I read a number of reports heading into the end of last year that focused upon the bullish Japanese markets. Many cited the rally in the U.S. dollar-Swiss franc cross (USD-JPY) as evidence of the bulls at play. As the USD-JPY moves higher, the Japanese yen is weakening against the U.S. dollar. This is bullish for Japanese exporters and can indeed push shares in many Japanese companies even higher. The primary technical pattern many cited as evidence of this bullish bias was the upside breakout from a symmetrical triangle on the weekly chart of the USD-JPY (as shown below).
Symmetrical triangle breakouts, however, trap many traders. They are fickle breakouts, full of false starts and false hope. The general consensus in the world of technical trading is that a symmetrical triangle is a continuation strategy; it's not -- at least, not always. I even recall Alan Farley sharing a strategy of his with me many years ago that he called a "Hell's Triangle," which is a reversal strategy based on the triangle.
If what I'm saying is true -- and trust me, it is! -- then how do you know which symmetrical triangles will continue the trend, which will reverse and which will continue it only briefly and then reverse? While many were talking about the USD-JPY symmetrical as a major continuation play, I took the contrarian approach and felt that the USD-JPY fell into the last category instead -- that is, offering initial hope with the strong potential for a slap in the face. As such, several weeks ago in the Columnist Conversation, I wrote about the bull trap that was developing in the currency pair. Over the past two weeks, the market has felt that slap. While the pair found initial support yesterday for those such as myself who were swing-trading the short side, I still feel that the bulls should continue to use caution, because an even greater weekly correction may easily be on the horizon.
One thing that stands out to me when I look at the weekly chart of the USD-JPY is that while it does have a major symmetrical triangle compared to the rally that took place throughout the final quarter of 2012 and into the first two quarters of 2013, the triangle itself was rather minor. In other words, it looks a lot like a hazard flag -- that is, a small flag on a long pole. When these types of triangles break to the upside, they typically make a nice run to the prior high. Often, as in the USD-JPY, they will hit a higher high. This creates what is known as a bull trap, because many bulls will view this break of resistance as a bullish indicator when instead it tends to merely trap them and is often followed by a sharp corrective move! This was what happened so far this month.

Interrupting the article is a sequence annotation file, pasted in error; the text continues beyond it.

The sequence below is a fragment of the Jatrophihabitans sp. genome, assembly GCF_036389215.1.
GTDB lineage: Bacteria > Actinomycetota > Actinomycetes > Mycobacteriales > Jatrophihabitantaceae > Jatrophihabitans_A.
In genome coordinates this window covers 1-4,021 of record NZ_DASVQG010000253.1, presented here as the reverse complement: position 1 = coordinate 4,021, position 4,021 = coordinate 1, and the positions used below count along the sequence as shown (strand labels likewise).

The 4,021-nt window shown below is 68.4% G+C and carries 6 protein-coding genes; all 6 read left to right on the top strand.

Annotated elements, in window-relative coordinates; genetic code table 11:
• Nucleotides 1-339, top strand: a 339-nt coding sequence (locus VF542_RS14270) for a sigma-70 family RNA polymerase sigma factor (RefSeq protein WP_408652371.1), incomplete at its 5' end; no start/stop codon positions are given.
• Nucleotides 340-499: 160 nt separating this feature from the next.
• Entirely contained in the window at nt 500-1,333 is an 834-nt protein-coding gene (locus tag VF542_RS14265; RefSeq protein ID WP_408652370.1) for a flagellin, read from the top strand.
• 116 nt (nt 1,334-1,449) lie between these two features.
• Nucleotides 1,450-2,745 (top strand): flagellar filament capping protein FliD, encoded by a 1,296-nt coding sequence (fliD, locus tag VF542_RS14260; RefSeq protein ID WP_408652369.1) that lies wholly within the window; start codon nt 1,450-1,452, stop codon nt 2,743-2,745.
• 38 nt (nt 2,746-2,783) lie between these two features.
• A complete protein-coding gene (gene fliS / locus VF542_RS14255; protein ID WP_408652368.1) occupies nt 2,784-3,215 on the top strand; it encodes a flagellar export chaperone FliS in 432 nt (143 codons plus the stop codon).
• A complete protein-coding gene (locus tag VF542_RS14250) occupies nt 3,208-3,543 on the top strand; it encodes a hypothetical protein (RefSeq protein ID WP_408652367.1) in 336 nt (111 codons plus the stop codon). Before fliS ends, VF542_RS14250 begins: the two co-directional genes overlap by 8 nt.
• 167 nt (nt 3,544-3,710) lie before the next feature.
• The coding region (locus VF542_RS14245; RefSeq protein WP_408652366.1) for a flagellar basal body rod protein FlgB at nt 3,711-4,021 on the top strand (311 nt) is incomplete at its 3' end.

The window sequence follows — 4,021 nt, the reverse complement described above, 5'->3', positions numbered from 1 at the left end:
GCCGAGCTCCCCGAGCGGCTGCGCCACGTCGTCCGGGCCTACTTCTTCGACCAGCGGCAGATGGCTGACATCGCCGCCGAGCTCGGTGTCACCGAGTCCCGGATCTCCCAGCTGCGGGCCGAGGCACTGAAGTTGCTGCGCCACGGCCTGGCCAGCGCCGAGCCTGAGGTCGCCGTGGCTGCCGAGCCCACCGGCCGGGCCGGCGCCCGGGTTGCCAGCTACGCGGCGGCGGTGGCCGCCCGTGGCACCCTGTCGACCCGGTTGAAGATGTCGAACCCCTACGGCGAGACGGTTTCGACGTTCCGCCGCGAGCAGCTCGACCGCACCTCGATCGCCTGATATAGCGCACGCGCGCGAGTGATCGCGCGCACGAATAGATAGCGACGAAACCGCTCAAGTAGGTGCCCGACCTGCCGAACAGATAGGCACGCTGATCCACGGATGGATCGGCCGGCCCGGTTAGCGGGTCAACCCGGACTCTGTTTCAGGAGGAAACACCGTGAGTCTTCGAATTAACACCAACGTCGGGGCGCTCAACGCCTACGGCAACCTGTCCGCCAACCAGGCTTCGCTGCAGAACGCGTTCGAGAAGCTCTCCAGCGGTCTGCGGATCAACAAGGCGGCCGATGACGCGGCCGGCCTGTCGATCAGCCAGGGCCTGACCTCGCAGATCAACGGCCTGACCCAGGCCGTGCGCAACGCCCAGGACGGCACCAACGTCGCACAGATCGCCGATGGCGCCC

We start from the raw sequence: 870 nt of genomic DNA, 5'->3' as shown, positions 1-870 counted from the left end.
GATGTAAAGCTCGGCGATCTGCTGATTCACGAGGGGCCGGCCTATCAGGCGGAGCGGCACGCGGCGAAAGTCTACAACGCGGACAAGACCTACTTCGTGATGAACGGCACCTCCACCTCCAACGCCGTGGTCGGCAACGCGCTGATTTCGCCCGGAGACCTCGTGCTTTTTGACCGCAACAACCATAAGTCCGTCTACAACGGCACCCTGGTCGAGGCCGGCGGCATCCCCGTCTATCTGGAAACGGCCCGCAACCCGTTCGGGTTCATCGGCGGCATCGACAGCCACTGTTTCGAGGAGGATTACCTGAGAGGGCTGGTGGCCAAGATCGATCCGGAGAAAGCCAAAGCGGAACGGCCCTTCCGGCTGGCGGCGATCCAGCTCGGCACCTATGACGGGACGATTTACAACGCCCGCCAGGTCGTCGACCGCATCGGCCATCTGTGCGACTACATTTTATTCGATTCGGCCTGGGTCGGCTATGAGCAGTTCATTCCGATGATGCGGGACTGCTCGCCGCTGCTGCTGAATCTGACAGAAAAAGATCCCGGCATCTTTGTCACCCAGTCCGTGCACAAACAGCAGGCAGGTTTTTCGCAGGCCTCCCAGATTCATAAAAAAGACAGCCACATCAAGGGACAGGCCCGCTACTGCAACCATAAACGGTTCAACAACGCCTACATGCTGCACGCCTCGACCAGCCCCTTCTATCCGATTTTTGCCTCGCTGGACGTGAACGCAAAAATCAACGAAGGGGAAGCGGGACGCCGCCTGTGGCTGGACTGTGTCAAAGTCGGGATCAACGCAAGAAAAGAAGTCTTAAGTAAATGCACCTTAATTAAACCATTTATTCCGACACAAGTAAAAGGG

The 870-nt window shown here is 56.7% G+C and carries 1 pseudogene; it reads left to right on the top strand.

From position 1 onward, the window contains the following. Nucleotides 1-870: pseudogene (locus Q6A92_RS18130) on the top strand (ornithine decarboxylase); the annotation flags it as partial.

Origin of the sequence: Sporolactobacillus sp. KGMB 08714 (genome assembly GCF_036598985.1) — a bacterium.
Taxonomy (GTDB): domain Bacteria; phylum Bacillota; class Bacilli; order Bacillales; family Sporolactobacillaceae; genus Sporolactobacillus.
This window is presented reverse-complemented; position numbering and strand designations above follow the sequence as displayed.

Another trait that caught my eye on the USD-JPY was that the early 2013 rally was not the first rally in the pair since it bottomed on the weekly and monthly charts. It was the second. The first rally took place in the first quarter of 2012. That meant that the second rally into 2013 was substantially larger than the first, even though the corrective periods (shown as A and B on the weekly chart) were about the same. While most trading range breakouts have the potential for a measured move whereby the breakout move will be as strong as the wave of buying into the correction (such as a triangle), if the second move within a trend is much stronger than the first, then the odds are higher that the third wave of buying will be more on par with the first wave. In the chart below, notice that the measured move from wave 1 hit with wave 3 at the end of December. This strengthens the odds for a longer weekly to monthly correction.
Yesterday in the Columnist Conversation I made a note of the daily support that was hitting in the USD-JPY. This is giving us a strong reaction off that support level intraday today, but, as you may have already guessed, I am not buying into it as a major bullish move. I feel that at the current levels, the bullish focus should be on the short-term moves off support such as this, using caution on the longer-term outlook and watching for reversal strategies of highs using the 60- to 90-minute charts to prevent giving back gains on the stronger flushes to the downside that are common at these levels. We may see another higher daily high or two at this zone, the upside risk due to the weekly and monthly price action remains high.
For those who do wish to continue to play the upside or are looking at hedges against short plays, I suggest taking a look at Mizuho Financial Group (MFG). Mizuho is a Japan-based bank holding company and is forming a stronger version of a bullish symmetrical triangle on its monthly time frame.